8. However, in the case of V.R. Educational Trust (supra), the issue before the Hon’ble Jurisdictional High Court was identical to the issue in the present appeal because there also, the dispute was regard to issue of notice under Section 143(2) where the assessment was reopened under Section 147/148. The contention of the department was that the notice had already been issued under Section 142(1). However, Hon’ble Jurisdictional High Court did not agree with the Revenue’s contention and held as under:-

“Even otherwise, it is difficult to accept the contention of the appellant that notice under Section 142(1) can be regarded as a notice issued under Section 143(2) of the Act. This Court in the case of Commissioner of Income Tax versus Lunar Diamonds Ltd. [20081 281 ITR 1 (Del.) has held that service of notice under Section 143(2) is mandatory. It is not disputed that in respect of the proceedings under Section 147 of the act, notice under Section 143(2) is required and is mandated except in cases covered by the first and second proviso to Section 148 of the Act. The present case is not covered by the exceptions carved out in the two provisos as the return in the present case filed on or after 1st October, 2005. In the case of Assistant Commissioner of Income Tax and Another vs. Hotel Blue Moon (2010) 321 ITR 362 (SC), the Supreme Court had examined the question of mandate and necessity to issue notice under Section 143(2) of the Act, in the case of block assessment proceedings and it was observed as under:–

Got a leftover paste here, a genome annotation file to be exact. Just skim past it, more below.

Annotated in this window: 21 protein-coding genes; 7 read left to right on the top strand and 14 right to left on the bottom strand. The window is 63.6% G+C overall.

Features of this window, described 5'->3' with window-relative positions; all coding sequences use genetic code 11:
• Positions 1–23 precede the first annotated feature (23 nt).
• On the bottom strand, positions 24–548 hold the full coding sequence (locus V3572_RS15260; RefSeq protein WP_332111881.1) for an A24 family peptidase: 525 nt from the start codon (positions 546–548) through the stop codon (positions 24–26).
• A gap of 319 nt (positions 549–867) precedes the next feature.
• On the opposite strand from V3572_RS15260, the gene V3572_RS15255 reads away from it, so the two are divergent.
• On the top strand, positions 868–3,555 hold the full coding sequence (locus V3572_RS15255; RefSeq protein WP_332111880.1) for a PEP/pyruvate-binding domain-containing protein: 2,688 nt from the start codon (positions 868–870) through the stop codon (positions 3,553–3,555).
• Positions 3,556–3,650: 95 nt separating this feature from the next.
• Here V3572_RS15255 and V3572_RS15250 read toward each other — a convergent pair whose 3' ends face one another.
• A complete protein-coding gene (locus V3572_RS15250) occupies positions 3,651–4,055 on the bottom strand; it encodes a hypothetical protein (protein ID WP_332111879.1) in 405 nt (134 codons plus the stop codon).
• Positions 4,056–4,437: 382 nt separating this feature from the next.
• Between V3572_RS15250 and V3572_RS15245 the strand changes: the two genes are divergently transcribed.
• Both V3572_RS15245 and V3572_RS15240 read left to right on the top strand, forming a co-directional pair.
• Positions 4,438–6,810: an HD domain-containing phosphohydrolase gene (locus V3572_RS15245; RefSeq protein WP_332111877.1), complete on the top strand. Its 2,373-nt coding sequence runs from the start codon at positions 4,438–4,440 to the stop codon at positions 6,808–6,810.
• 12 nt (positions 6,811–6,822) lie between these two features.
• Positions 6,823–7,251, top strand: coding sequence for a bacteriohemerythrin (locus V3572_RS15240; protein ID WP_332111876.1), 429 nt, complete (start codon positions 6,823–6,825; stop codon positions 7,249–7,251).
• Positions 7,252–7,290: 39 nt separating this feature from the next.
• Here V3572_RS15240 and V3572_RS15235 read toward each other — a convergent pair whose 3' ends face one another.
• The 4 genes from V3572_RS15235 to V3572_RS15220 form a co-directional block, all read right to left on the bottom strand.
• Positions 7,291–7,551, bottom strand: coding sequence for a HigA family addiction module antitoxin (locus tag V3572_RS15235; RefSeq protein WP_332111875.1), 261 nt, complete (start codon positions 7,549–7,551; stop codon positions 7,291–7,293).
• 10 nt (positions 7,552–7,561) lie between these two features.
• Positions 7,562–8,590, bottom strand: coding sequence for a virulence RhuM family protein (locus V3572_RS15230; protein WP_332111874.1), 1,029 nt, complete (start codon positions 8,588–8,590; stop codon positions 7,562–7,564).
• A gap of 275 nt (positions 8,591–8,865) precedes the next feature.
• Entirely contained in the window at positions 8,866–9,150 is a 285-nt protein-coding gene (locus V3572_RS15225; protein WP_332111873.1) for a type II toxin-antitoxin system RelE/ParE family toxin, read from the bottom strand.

23. The other important feature that requires to be noticed is that Section 158-BC(b) specifically refers to some of the provisions of the Act which requires to be followed by the assessing officer while completing the block assessments under Chapter XIV-B of the Act. This legislation is by incorporation. This section even speaks of sub-sections which are to be followed by the assessing officer. Had the intention of the legislature was to exclude the provisions of Chapter XIV of the Act, the legislature would have or could have indicated that also. A reading of the provision would clearly indicate, in our opinion, if the assessing officer, if for any reason, repudiates the return filed by the assessee in response to notice under Section 158-BC(a), the assessing officer must necessarily issue notice under Section 143(2) of the Act within the time prescribed in the proviso to Section 143(2) of the Act. Where the legislature intended to exclude certain provisions from the ambit of Section 158-BC(b) it has done so specifically. Thus, when Section 158-BC(b) specifically refers to applicability of the proviso thereto cannot be excluded.